The topic of women…
      First, I wish to make it clear that none of the assumptions, and interpretations I am struggling with have come from my family or my church. My family is fairly open to discussion, and I find that my church just avoids the issue. Certian Bible passages I have read which I will expound upon later, certian people I know mostly of the homeschool and Mennonite variety, and certain online discussions have spurred my interest in this topic. I want to be able to always have an answer prepared, and what is often believed about certain Bible passages seems to me to contradict the message of freedom for all found in the gosple. Also, as I have sought answers this has turned into a very personal quest, which of course explains the ‘need.’

      As far as the exact beliefs I’m wrestling with I’ll point you to this discussion, which has kind of reached an impasse, but will serve to illistraite the kind of beliefs I can’t agree with: . Scroll towards the bottom of the page and I think you should find it. That discussion also does well in illumating the passages I’m struggling with. There are many, but I think the primary three are from the Corinthians, Ephesians, and second(?) Timothy.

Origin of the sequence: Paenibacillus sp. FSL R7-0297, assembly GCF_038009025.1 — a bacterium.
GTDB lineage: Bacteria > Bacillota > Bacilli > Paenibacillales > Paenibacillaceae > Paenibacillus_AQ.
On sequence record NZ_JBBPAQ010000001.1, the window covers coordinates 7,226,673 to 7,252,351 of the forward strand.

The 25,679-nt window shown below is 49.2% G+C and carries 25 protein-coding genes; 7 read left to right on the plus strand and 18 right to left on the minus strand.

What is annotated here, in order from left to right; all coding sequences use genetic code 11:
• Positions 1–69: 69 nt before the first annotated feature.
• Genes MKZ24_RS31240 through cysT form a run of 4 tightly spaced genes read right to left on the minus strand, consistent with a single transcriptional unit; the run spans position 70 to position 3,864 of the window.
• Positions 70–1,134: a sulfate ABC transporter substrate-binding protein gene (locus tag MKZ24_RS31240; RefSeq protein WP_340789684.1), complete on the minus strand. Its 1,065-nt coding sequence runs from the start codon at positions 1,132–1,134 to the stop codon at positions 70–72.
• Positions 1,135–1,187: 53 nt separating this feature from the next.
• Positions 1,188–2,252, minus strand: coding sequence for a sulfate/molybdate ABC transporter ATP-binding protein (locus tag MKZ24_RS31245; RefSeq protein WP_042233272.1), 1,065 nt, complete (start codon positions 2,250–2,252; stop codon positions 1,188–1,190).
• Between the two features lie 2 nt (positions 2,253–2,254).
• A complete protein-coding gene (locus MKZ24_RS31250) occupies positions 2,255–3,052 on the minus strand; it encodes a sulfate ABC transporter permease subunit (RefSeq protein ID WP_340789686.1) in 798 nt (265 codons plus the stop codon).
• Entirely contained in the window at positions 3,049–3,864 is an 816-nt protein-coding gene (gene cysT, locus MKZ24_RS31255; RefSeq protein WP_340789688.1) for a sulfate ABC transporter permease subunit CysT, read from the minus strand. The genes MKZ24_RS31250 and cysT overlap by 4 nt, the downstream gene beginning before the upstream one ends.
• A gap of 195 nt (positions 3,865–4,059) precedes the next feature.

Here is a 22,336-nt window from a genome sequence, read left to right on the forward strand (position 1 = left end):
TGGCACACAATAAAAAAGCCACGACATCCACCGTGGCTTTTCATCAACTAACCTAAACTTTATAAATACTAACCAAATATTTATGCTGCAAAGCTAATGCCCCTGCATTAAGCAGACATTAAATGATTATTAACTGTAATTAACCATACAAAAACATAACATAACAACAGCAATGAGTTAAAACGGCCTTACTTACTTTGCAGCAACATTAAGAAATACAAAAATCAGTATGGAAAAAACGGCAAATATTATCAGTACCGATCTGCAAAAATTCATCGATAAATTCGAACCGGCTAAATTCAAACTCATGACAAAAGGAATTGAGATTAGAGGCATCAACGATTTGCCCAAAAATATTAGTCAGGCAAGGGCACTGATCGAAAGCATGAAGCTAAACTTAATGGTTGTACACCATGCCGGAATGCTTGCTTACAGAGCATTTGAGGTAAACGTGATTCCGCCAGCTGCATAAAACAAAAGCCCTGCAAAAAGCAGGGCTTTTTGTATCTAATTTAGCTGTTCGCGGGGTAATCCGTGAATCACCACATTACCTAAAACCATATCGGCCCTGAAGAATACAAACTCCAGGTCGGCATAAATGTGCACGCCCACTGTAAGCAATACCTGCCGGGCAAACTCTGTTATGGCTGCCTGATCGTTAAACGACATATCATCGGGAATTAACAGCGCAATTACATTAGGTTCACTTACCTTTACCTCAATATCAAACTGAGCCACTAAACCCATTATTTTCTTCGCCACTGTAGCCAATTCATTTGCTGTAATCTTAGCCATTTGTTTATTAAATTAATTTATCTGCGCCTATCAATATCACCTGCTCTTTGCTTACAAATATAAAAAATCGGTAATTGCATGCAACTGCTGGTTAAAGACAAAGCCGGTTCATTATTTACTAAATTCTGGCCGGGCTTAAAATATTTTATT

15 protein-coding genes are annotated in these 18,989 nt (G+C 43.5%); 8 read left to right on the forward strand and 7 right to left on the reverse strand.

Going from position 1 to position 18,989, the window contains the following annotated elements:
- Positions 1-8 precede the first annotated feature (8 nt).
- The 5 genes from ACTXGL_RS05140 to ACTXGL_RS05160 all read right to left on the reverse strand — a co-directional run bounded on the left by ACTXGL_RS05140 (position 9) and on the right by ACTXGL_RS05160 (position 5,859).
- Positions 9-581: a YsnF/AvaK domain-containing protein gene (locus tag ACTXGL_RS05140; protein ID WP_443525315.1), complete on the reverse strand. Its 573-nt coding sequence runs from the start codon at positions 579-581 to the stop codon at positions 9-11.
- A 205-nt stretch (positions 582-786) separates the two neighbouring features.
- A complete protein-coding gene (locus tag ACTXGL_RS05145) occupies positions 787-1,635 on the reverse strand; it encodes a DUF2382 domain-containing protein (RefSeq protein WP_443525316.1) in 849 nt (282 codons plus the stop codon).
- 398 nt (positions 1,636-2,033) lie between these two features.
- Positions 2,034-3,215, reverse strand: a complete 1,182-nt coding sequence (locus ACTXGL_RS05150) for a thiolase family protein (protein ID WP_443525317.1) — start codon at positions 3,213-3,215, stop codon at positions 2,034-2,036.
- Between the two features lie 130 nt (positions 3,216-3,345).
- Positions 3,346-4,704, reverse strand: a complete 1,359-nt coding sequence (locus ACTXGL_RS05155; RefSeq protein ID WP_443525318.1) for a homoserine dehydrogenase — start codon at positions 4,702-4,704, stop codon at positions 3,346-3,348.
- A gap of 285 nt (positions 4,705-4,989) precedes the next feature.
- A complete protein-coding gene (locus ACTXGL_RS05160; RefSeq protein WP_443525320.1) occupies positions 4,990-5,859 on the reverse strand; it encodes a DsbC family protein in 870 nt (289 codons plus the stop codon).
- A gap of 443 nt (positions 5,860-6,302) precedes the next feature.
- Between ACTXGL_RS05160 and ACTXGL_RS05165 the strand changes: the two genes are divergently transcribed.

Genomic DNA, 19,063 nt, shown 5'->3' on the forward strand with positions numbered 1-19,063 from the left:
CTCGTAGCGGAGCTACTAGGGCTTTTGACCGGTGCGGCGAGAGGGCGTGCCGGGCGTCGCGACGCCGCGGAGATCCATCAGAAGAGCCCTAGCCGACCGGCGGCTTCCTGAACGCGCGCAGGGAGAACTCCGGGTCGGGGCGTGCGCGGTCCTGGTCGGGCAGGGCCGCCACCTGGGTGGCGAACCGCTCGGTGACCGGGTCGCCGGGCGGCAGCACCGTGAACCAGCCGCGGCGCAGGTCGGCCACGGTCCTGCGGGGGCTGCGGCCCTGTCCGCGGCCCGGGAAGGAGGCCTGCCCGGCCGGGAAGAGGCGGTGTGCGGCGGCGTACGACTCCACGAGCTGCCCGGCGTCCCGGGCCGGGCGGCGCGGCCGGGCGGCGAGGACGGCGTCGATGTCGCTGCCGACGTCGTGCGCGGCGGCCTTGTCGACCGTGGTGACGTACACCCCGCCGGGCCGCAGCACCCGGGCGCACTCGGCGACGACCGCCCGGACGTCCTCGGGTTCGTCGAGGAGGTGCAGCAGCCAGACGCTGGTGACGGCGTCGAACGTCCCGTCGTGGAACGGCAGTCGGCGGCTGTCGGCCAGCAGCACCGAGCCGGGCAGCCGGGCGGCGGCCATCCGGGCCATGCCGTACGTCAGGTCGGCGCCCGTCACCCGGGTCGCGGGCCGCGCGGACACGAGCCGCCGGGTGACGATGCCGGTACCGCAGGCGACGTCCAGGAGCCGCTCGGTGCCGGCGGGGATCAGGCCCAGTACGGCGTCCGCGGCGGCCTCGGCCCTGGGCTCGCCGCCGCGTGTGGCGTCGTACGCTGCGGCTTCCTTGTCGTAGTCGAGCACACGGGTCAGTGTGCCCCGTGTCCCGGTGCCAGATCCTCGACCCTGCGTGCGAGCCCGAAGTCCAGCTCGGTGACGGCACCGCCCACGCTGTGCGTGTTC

I really want to have a scripturally based view, and have tried to view both sides of the coin, and not seek the answers that I want, though I am sure that I am still slightly biased. I would be interested in you views after the little I have said above. I could go on all day about htis topic. I do plan to say more about it here, though my plans don’t always happen. I am actually in the beginning stages of writing research paper on this topic, and I’ve considered posting it on a new page on my blog.